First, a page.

The article warned against not nourishing and nurturing your friendship with your spouse. When people let the busyness of their lives get in the way of their relationship with their spouse, their friendship with their spouse can wane and the relationship becomes more like a business partnership. For us, I remember thinking of us as roommates. It’s in a situation like that that infidelity is apt to occur.
I’m glad that I’ve seen the importance of maintaining our friendship. It’s been beneficial for our family and relationship and it’s been a lot of fun.
August 6, 2012
For act 295, I read an article from Focus on the Family called “Keeping Romance Alive.”
At one point in the article, the author quoted Bill Maier, who was trying to identify some possible reasons why a certain husband wasn’t romancing his wife anymore. One of the possibilities that he identified accurately captures what was going on with me before 365 Acts of Love:
[It] may be that he is feeling fine and thinks your marriage is going great. In other words, he’s pretty clueless and hasn’t noticed anything wrong with the relationship. He loves you and feels warm feelings toward you, but simply doesn’t express them.
I’m so glad that you were able to bring this issue in our marriage to my attention and that I’ve since worked hard to express my feelings for you in ways that you appreciate.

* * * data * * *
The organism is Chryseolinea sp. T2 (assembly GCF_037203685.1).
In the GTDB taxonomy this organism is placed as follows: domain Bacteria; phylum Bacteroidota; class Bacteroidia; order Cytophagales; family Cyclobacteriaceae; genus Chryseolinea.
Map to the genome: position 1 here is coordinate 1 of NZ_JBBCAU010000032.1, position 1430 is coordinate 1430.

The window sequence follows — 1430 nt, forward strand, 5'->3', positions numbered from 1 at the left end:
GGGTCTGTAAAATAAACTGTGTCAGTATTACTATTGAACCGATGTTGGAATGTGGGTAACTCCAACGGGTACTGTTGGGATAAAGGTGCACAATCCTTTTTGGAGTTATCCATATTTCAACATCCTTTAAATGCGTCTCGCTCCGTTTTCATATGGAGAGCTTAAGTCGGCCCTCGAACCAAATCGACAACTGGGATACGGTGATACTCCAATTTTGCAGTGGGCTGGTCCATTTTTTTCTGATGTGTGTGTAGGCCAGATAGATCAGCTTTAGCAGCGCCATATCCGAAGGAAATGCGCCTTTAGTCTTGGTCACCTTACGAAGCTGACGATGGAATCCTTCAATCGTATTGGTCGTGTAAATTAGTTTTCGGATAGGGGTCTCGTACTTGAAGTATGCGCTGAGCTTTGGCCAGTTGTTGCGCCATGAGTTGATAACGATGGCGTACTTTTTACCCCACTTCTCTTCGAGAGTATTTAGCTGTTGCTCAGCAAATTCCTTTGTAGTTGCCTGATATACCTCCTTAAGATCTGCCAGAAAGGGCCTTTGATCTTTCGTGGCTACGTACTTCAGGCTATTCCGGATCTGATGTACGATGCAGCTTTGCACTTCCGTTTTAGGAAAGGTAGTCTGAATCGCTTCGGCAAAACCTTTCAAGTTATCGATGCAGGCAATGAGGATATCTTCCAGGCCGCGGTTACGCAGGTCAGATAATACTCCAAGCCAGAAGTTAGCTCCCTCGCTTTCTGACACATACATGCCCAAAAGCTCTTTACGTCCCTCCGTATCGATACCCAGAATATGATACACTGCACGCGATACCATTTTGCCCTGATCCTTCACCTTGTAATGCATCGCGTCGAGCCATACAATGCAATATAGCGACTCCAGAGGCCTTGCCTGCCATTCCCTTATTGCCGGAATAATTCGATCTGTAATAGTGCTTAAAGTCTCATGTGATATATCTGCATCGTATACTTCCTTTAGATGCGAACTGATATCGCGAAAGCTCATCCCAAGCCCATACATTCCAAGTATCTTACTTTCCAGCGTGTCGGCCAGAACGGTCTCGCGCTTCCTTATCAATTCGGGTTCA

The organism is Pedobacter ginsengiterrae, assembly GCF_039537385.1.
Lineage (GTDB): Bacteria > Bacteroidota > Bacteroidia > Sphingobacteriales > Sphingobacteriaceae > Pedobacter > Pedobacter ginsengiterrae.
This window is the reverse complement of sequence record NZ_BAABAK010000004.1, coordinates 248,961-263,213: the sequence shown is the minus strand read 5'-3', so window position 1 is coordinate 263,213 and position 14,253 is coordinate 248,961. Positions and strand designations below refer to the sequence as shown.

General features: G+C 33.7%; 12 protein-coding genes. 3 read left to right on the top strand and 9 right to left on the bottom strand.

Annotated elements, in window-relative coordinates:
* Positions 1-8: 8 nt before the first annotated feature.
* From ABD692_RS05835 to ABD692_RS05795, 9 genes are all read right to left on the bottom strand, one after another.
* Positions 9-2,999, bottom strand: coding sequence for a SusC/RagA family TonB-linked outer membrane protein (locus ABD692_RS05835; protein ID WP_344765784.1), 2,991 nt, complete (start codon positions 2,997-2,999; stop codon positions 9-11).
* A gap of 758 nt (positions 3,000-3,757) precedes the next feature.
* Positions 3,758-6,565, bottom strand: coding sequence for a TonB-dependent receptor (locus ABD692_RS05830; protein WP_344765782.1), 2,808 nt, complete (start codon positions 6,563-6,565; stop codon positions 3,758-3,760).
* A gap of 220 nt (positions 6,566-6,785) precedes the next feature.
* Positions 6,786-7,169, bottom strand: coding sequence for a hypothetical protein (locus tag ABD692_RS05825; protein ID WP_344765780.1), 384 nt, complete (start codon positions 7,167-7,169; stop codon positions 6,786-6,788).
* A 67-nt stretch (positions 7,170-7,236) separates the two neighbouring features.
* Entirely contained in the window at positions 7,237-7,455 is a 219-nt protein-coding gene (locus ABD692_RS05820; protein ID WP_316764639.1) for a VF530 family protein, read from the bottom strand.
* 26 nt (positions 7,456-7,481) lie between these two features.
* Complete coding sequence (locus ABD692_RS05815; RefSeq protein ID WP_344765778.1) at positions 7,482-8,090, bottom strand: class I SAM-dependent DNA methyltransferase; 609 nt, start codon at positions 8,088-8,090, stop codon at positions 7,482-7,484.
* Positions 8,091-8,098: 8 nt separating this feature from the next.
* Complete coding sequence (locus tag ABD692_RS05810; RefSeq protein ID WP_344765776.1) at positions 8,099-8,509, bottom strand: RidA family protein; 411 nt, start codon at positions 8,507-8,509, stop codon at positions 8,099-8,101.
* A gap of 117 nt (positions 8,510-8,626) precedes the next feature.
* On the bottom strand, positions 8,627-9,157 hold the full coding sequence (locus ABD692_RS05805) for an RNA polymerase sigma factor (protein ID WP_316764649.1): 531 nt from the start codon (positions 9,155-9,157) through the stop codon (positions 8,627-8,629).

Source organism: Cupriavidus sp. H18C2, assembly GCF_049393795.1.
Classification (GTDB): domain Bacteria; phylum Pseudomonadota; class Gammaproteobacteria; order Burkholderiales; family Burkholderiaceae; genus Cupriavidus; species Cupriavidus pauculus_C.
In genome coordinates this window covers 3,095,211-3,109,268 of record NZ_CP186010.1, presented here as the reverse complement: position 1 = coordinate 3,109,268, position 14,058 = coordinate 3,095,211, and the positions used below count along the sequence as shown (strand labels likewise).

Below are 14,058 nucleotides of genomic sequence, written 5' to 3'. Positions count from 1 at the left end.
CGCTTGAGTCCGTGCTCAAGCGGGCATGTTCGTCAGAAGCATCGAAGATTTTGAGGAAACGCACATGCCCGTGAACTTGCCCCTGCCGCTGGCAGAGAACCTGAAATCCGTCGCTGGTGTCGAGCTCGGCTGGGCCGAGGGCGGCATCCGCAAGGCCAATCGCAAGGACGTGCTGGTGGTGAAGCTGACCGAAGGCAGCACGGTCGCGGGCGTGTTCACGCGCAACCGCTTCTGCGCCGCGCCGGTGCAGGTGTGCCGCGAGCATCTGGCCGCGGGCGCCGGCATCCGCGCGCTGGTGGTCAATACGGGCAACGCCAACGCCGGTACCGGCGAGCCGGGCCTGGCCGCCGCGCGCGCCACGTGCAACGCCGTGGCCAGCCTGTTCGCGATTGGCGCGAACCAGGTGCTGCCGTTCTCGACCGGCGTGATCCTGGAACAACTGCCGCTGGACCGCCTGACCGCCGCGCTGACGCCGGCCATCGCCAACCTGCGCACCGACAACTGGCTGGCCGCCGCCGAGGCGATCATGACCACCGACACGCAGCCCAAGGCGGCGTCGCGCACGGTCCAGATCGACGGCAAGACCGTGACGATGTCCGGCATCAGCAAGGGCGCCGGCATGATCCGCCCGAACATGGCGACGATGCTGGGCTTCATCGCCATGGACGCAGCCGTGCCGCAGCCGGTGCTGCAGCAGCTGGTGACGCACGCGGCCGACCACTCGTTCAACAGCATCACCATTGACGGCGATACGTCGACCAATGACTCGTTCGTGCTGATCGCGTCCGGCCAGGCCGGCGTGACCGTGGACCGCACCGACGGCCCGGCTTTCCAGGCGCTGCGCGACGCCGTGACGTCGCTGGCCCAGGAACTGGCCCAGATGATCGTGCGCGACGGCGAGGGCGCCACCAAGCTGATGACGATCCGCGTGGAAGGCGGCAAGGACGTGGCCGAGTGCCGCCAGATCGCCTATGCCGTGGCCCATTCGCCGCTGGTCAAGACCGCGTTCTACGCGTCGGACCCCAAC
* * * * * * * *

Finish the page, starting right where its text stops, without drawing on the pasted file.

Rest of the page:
July 16, 2012
For several weeks, I’ve been reading about marriage for one of my acts of love each week. This has really helped me to go deeper in my understanding of marriage.
This time, I read an article about listening and communicating from Focus on the Family. I really want to become a better listener because conversations like this are commonplace in our marriage:
YOU: Okay, I’m leaving for my meeting. The kids are all yours.
ME: What? You have a meeting tonight? Why didn’t you tell me? I have lots of work to do.
YOU: We talked about it on Tuesday night. You said you would watch the kids.
ME: No, I didn’t. I would remember agreeing to something like that.
YOU: Well . . . you said you would do it.
ME: Fine. Go to your meeting. But I do not remember agreeing to this.
As much as I hate to admit it, I think the problem lies with me. How could you distinctly remember that I agreed to watch the kids if I didn’t actually do it? I think that I zone out when you talk to me and I’m really not sure how to change that. But I’ll start by trying to be more conscientious about listening to you when you talk.
May 26, 2012
There are (at least) two things I’ve found that have the potential to really impact our marriage: prayer and education. The first seems obvious to me and will be obvious to anyone who thinks that Christianity is true. Prayer is a major means through which the God of the universe works. He wants us to bring the concerns of our marriage to him in prayer and wants to make changes in our marriage on the basis of those prayers. As such, I want to us to take as much advantage of that means as we can.
The other one seems obvious too: knowing certain things about marriage is a prerequisite to having a good marriage. In light of that, I’ve read up on marriage since 365 Acts of Love began. I read Timothy Keller’s The Meaning of Marriage, I’ve listened to sermons on marriage, we’ve been (slowly!) working through the Love and Respect Conference CDs, I’ve kept up with a few marriage blogs, and a few days ago, I read some John Piper articles on marriage. And for my 239th act of love, I read three marriage articles from Focus on the Family, one on commitment, one on protecting one’s marriage from infidelity, and one on fostering spiritual intimacy with one’s spouse.
I understand that possessing propositional knowledge about what makes for a good marriage is not sufficient for having a good marriage, but it certainly seems necessary.